This is not evidence to be considered by you. Ms. Newman is presumed to be innocent of the charges against her. You have heard evidence that Ms. Newman's ex-husband, Arlen Slobodow, was shot on January 7, 2002.
Ms. Newman's house was searched following the shooting. She was aware of all this on January 10, 2002. It is fully consistent with the presumption of innocence that anyone under these circumstances would appear and consult with an attorney at the police station to protect his or her interests.
On August 6, 2002, the jury found Newman guilty of conspiracy to commit first degree murder, attempted first degree murder, assault in the first degree, burglary in the first degree, and use of a handgun in the commission of a felony. Newman filed a motion for a new trial, which the court denied. On January 24, 2003, Newman received four concurrent sentences of twenty years, one concurrent sentence of fifteen years, and upon release is required to serve five years supervised probation.
Newman filed a Notice of Appeal to the Court of Special Appeals. She presented eight issues for review in the Court of Special Appeals including the denial of Newman's motion to disqualify the Montgomery County State's Attorney's Office, the admission of Friedman's testimony, the denial of Newman's requested voir dire concerning bias, denial of Newman's motion for mistrial due to improper testimony concerning her Miranda rights, the admission of character evidence in the State's case in chief, the denial of Newman's requested jury instructions, the denial of Newman's motion for new trial, and the sufficiency of the evidence to convict Newman on any of the counts. Newman v. State, 156 Md.App. 20, 30, 845 A.2d 71, 77 (2003).
The Court of Special Appeals, in a reported opinion, held that Friedman's testimony was admissible under the crime-fraud exception to the attorney-client privilege because Newman evidenced an intent to commit future crimes. Id. at 49, 845 A.2d at 88. Moreover, the court determined that based on Friedman's two-year relationship with Newman and his role as an officer of the court, the State presented sufficient evidence to establish that the statements expressed Newman's intended future acts. Id.
The court also concluded that the prejudice caused by the improper testimony of Detective Mercer that Newman was advised of her rights under Miranda and that Newman's attorney was awaiting her at the station was cured. Id. at 57, 845 A.2d at 93. After examining the facts of this case, the court determined that the prejudice caused by the reference to Newman's exercise of her Miranda rights did not exceed the curative instruction. Id. at 59-60, 845 A.2d at 94. Therefore, it held that the prejudice suffered by Newman was cured by the trial court's instruction. Id. at 60, 845 A.2d at 94-95. The Court of Special Appeals concluded, after analyzing the remaining six issues presented, that none constituted reversible error and affirmed the judgment of the trial court. See generally Newman v. State, 156 Md.App. 20, 845 A.2d 71 (2003).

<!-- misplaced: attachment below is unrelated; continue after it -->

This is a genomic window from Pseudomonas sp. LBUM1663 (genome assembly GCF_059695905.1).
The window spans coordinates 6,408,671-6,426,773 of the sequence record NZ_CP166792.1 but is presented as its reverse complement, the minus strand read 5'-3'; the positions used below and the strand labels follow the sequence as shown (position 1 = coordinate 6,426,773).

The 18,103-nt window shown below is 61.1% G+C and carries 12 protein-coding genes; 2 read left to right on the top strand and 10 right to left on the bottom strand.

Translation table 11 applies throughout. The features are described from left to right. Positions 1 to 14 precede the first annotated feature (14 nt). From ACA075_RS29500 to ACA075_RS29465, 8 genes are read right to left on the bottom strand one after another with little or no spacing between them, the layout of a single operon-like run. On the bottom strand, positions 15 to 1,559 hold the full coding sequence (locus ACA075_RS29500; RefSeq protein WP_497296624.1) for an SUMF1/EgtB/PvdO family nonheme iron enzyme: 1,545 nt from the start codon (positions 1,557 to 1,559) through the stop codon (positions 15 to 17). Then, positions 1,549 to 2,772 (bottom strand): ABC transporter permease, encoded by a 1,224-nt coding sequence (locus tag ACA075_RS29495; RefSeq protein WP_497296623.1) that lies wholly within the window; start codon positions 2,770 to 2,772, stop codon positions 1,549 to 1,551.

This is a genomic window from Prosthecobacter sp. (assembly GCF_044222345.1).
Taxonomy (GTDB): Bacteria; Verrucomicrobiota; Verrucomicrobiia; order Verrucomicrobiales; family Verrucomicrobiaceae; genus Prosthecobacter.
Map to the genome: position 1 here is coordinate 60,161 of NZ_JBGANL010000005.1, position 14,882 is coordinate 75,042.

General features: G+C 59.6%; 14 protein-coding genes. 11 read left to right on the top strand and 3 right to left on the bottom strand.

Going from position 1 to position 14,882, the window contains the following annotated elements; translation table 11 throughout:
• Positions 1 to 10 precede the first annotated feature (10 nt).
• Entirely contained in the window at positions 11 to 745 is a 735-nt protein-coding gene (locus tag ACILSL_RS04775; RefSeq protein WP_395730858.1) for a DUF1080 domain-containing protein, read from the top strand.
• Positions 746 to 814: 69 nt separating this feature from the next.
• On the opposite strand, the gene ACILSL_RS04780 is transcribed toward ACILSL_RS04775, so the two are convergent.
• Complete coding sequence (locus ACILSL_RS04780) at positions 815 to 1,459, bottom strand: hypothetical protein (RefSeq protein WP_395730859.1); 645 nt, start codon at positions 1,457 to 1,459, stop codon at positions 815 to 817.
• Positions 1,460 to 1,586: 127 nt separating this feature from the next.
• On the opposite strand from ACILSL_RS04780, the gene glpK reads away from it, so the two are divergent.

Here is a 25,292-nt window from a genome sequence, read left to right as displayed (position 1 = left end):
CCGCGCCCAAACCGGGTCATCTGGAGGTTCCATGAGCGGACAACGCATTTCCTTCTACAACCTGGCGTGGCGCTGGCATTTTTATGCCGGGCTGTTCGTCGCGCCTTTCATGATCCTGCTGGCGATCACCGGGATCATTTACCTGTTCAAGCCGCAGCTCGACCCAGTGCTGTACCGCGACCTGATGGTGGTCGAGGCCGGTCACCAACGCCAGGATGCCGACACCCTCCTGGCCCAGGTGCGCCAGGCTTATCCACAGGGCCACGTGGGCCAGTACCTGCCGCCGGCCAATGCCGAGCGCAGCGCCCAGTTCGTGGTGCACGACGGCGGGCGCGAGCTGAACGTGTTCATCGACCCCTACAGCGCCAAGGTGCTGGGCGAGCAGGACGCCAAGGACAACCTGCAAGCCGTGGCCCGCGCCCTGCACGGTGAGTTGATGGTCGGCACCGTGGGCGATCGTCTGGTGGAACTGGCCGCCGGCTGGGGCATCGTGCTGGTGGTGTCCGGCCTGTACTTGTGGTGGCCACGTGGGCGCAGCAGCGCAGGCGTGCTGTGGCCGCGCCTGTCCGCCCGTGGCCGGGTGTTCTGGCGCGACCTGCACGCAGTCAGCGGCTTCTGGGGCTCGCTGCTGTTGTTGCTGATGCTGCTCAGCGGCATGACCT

We granted Newman's petition for writ of certiorari, Newman v. State, 381 Md. 674, 851 A.2d 593 (2004), which presented the following questions:
1. Did the trial court err in allowing Newman's domestic relations attorney to testify about confidential attorney-client communications?
2. Did the trial court abuse its discretion in denying Newman's Motion for Mistrial upon the State eliciting testimony about Newman's exercise of her Miranda rights?
3. Did the trial court abuse its discretion in allowing the State to introduce various forms of inadmissible character evidence?
4. Did the trial court err in denying Newman's Motion for a New Trial?
5. Did the trial court err in denying Newman's requested voir dire concerning the potential bias of members of the jury panel?
We hold that the trial court erroneously admitted Friedman's testimony concerning communications with Newman that were subject to attorney-client privilege. Because we reverse the decisions of the Court of Special Appeals and Circuit Court and remand the case for a new trial on the basis of that error alone, we need not address the other issues raised in this appeal. As guidance for the trial court on remand, however, we will address the admission of testimony about Newman's exercise of her Miranda rights.